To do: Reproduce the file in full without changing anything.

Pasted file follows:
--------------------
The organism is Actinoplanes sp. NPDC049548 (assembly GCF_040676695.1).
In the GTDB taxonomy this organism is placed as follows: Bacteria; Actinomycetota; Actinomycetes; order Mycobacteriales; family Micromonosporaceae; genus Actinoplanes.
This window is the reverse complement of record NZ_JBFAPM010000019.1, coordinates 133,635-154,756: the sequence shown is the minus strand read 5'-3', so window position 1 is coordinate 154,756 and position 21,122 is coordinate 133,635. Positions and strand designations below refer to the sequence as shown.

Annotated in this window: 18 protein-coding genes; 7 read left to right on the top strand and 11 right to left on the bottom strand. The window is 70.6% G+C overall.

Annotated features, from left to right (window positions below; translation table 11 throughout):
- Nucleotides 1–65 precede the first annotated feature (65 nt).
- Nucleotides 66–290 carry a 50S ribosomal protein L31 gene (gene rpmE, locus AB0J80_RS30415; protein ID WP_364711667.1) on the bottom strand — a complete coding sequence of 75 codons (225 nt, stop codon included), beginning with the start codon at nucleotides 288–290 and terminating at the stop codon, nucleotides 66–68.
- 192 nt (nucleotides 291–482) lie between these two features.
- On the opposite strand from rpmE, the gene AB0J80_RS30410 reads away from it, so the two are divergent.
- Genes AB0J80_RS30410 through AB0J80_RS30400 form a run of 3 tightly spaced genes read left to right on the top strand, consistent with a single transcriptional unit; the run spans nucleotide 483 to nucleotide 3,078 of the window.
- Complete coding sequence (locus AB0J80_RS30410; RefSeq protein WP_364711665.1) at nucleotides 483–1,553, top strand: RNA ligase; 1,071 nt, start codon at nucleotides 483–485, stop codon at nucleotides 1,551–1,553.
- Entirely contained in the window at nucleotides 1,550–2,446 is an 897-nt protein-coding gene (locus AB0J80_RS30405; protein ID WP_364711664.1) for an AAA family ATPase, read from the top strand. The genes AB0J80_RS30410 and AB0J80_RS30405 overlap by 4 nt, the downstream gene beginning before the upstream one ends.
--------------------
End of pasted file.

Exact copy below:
The organism is Actinoplanes sp. NPDC049548 (assembly GCF_040676695.1).
In the GTDB taxonomy this organism is placed as follows: Bacteria; Actinomycetota; Actinomycetes; order Mycobacteriales; family Micromonosporaceae; genus Actinoplanes.
This window is the reverse complement of record NZ_JBFAPM010000019.1, coordinates 133,635-154,756: the sequence shown is the minus strand read 5'-3', so window position 1 is coordinate 154,756 and position 21,122 is coordinate 133,635. Positions and strand designations below refer to the sequence as shown.

Annotated in this window: 18 protein-coding genes; 7 read left to right on the top strand and 11 right to left on the bottom strand. The window is 70.6% G+C overall.

Annotated features, from left to right (window positions below; translation table 11 throughout):
- Nucleotides 1–65 precede the first annotated feature (65 nt).
- Nucleotides 66–290 carry a 50S ribosomal protein L31 gene (gene rpmE, locus AB0J80_RS30415; protein ID WP_364711667.1) on the bottom strand — a complete coding sequence of 75 codons (225 nt, stop codon included), beginning with the start codon at nucleotides 288–290 and terminating at the stop codon, nucleotides 66–68.
- 192 nt (nucleotides 291–482) lie between these two features.
- On the opposite strand from rpmE, the gene AB0J80_RS30410 reads away from it, so the two are divergent.
- Genes AB0J80_RS30410 through AB0J80_RS30400 form a run of 3 tightly spaced genes read left to right on the top strand, consistent with a single transcriptional unit; the run spans nucleotide 483 to nucleotide 3,078 of the window.
- Complete coding sequence (locus AB0J80_RS30410; RefSeq protein WP_364711665.1) at nucleotides 483–1,553, top strand: RNA ligase; 1,071 nt, start codon at nucleotides 483–485, stop codon at nucleotides 1,551–1,553.
- Entirely contained in the window at nucleotides 1,550–2,446 is an 897-nt protein-coding gene (locus AB0J80_RS30405; protein ID WP_364711664.1) for an AAA family ATPase, read from the top strand. The genes AB0J80_RS30410 and AB0J80_RS30405 overlap by 4 nt, the downstream gene beginning before the upstream one ends.